I turn my back in her, and stare at the canal once more. I'm itching to feel the coolness of the water. My skin aches to be cloaked in the dead of the night and to dissolve in the particles of murky uncertainty.

There are some stone stairs that lead themselves to a small floating platform on the water. The houseboats sometimes dock around here to refuel.

Feeling mischievous, I go down the stairs with a fast paced urgency. I am now standing below the pavement my feet had touched moments ago. The wooden dock seems to be rotting away, disintegrating into the night.

I open my book, and my fingers fall upon William Blake's "The Tyger":

 

Tyger Tyger, burning bright,

In the forests of the night;

What immortal hand or eye l,

Could frame thy fearful symmetry?

 

In what distant deeps or skies.

 

Burnt the fire of thine eyes?

On what wings dare he aspire?

What the hand, dare seize the fire?

 

I look up again to catch a glimpse of the fiery orange eye floating in front of the third floor of our house. Idla's hair cascades across her hunched back as she leans into the night. She looks like she's about fly.

 

I come in through the back doorway. It goes into the small foyer just in front of the kitchen.

It has a small fireplace that we like to sit by on cool nights such as this one.

Except the fire is roaring in the fireplace, and there is no one around it.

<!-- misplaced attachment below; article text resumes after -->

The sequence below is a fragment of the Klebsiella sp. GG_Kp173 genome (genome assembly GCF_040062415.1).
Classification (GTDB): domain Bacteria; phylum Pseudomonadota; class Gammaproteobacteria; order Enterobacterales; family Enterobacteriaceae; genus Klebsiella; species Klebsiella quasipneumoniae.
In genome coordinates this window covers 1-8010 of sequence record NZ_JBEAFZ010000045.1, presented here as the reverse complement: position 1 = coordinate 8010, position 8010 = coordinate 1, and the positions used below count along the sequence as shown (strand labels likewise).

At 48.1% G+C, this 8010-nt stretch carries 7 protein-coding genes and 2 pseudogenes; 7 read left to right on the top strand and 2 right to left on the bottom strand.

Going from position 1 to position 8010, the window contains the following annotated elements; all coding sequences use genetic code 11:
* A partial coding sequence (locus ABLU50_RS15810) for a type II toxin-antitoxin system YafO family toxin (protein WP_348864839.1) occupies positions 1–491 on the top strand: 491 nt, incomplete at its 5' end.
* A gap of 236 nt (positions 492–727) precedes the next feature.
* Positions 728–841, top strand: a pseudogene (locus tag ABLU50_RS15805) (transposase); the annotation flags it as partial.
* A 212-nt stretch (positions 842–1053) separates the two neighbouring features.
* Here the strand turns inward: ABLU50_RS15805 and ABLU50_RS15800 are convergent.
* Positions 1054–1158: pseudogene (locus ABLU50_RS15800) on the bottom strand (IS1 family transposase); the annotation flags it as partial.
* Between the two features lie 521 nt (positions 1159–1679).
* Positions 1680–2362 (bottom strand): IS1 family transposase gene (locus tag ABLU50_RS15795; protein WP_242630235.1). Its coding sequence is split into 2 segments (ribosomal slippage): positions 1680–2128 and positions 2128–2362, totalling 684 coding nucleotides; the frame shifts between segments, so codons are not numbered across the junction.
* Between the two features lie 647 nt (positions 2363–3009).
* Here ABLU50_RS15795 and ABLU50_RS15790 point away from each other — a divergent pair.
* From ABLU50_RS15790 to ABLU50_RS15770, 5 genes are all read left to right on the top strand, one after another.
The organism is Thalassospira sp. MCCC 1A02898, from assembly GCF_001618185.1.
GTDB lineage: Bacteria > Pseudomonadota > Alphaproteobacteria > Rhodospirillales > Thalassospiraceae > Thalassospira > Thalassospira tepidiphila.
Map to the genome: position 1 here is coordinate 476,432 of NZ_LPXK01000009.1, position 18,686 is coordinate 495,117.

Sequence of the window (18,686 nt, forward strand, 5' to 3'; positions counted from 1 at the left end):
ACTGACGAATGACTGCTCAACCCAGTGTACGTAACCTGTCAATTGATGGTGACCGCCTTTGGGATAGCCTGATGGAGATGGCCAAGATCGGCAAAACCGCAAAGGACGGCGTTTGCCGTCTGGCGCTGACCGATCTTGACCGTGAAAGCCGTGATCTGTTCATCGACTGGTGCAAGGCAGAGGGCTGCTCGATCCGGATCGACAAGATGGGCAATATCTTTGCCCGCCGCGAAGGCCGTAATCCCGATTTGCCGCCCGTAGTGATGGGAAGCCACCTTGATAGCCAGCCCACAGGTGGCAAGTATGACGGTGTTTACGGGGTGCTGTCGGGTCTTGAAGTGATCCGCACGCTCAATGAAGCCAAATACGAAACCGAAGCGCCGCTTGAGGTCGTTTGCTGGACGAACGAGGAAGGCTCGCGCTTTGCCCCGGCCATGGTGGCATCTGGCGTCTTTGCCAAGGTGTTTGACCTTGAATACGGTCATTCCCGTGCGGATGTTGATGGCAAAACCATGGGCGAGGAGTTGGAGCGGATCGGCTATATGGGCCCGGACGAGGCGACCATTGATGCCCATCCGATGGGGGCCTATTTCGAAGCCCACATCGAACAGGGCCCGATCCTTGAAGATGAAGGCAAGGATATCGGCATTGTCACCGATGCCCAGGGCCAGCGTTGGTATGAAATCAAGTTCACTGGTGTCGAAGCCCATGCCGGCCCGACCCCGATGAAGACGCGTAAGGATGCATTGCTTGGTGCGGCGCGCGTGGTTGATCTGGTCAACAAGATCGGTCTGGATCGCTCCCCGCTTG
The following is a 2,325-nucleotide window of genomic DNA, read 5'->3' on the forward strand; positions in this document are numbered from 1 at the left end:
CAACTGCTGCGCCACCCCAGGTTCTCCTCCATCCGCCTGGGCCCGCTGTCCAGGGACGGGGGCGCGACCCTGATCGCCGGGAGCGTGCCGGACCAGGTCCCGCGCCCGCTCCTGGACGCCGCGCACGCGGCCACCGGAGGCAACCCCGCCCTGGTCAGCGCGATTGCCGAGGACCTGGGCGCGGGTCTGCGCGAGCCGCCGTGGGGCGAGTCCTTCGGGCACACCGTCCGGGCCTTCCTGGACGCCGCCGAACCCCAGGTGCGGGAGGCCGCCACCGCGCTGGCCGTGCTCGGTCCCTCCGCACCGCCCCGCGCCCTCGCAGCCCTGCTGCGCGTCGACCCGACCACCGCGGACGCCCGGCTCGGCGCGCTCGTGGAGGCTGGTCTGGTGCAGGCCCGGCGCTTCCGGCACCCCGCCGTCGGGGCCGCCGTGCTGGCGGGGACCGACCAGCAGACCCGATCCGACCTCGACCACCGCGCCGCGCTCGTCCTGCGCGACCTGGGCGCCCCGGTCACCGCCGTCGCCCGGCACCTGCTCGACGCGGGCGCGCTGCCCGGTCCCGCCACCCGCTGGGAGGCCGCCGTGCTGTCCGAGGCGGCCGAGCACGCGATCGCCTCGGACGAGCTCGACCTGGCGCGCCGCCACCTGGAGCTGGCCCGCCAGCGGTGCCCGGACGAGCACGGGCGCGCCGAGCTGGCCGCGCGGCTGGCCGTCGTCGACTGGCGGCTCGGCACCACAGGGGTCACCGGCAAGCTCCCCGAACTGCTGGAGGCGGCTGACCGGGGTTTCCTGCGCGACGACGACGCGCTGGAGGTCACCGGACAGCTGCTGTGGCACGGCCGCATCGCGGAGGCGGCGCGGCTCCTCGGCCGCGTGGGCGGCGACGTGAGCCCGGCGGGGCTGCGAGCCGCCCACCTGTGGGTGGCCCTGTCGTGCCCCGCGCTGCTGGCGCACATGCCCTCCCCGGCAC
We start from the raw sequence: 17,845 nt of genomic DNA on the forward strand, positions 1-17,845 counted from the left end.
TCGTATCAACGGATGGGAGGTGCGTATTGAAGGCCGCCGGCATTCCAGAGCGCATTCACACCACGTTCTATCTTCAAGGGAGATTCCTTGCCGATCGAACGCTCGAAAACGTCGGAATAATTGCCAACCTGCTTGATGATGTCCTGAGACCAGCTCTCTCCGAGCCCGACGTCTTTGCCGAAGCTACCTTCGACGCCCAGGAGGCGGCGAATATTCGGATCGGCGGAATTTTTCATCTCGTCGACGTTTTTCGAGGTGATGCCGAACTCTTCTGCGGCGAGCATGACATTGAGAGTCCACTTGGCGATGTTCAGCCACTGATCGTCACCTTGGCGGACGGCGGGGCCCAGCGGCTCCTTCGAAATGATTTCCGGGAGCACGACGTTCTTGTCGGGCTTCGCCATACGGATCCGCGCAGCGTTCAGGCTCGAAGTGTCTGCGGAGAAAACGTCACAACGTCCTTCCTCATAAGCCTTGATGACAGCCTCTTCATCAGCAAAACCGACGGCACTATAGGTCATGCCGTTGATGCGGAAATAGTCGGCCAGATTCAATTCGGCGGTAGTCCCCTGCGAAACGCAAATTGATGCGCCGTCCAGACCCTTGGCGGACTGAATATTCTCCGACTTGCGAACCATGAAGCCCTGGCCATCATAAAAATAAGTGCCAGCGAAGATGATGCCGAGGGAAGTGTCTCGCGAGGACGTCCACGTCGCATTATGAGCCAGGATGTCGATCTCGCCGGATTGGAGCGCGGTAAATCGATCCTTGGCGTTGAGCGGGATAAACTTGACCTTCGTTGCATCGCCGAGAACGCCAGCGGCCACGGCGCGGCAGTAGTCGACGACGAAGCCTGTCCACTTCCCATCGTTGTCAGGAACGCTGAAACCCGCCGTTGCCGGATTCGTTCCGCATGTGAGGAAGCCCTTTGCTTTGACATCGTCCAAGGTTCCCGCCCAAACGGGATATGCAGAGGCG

Flames leaping out, almost licking the mantlepiece.

Stars in my eyes, dazed and puzzled, I walk around the kitchen.

My feet lead me up to the stairs, slowly sinking into the sagging wood like sand.

I call out for Idla’s name but my voice seems to float into the void that I call my home.

I reach the second floor, where my mother is usually working.

Poking my head through the studio and the bedroom

lead to the creation of an air of angst.

Planets of doubt filling my head, I start my second ascent.

My hands are turning fiery, burning holes in my sweater.

My eyes are turning orange, burning holes in the banister of the circular stairs. 

I reach the third floor, and my feet are dying for an answer. 

The door to Idla’s room is almost closed, almost shut out like the white noise running around in frantic circles inside of my bulging head. 

I push the door open with hesitation, holding my breath as though I were performing surgery. 

Idla is nowhere to be seen. I see a thin trail of grey smoke tearing its way through the orange room. 

My fingers are burning holes through the cigarette that had been put out only moments ago. 

I look out the window, and then jerk my head down. 

An ember, a single eye stares at me in the mist of the soggy night. 

It has come to take me away.